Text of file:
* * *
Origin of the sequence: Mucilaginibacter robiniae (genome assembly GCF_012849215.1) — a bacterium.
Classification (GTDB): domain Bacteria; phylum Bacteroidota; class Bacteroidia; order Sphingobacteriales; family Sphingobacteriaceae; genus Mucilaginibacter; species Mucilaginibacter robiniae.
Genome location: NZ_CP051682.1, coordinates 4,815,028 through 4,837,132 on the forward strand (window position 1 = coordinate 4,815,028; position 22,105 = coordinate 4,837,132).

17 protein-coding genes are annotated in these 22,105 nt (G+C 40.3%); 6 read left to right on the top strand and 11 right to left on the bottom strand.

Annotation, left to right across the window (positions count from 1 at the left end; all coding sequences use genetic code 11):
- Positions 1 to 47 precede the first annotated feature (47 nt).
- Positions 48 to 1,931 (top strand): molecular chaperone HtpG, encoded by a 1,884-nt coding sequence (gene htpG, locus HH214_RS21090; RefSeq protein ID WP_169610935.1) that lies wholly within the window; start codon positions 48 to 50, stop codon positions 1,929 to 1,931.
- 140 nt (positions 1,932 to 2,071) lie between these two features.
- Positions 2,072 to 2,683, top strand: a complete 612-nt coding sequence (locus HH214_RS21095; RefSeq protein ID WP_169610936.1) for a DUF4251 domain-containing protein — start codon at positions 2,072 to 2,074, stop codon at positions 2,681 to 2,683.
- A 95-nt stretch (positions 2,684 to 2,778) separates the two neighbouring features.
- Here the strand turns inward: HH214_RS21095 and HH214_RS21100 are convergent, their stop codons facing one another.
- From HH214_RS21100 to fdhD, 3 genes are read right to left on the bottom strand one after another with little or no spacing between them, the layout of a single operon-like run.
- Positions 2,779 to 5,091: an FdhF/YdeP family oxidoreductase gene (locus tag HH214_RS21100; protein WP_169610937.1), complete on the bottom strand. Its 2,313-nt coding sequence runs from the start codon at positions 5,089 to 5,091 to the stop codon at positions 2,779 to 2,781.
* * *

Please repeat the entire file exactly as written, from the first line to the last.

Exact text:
Origin of the sequence: Mucilaginibacter robiniae (genome assembly GCF_012849215.1) — a bacterium.
Classification (GTDB): domain Bacteria; phylum Bacteroidota; class Bacteroidia; order Sphingobacteriales; family Sphingobacteriaceae; genus Mucilaginibacter; species Mucilaginibacter robiniae.
Genome location: NZ_CP051682.1, coordinates 4,815,028 through 4,837,132 on the forward strand (window position 1 = coordinate 4,815,028; position 22,105 = coordinate 4,837,132).

17 protein-coding genes are annotated in these 22,105 nt (G+C 40.3%); 6 read left to right on the top strand and 11 right to left on the bottom strand.

Annotation, left to right across the window (positions count from 1 at the left end; all coding sequences use genetic code 11):
- Positions 1 to 47 precede the first annotated feature (47 nt).
- Positions 48 to 1,931 (top strand): molecular chaperone HtpG, encoded by a 1,884-nt coding sequence (gene htpG, locus HH214_RS21090; RefSeq protein ID WP_169610935.1) that lies wholly within the window; start codon positions 48 to 50, stop codon positions 1,929 to 1,931.
- 140 nt (positions 1,932 to 2,071) lie between these two features.
- Positions 2,072 to 2,683, top strand: a complete 612-nt coding sequence (locus HH214_RS21095; RefSeq protein ID WP_169610936.1) for a DUF4251 domain-containing protein — start codon at positions 2,072 to 2,074, stop codon at positions 2,681 to 2,683.
- A 95-nt stretch (positions 2,684 to 2,778) separates the two neighbouring features.
- Here the strand turns inward: HH214_RS21095 and HH214_RS21100 are convergent, their stop codons facing one another.
- From HH214_RS21100 to fdhD, 3 genes are read right to left on the bottom strand one after another with little or no spacing between them, the layout of a single operon-like run.
- Positions 2,779 to 5,091: an FdhF/YdeP family oxidoreductase gene (locus tag HH214_RS21100; protein WP_169610937.1), complete on the bottom strand. Its 2,313-nt coding sequence runs from the start codon at positions 5,089 to 5,091 to the stop codon at positions 2,779 to 2,781.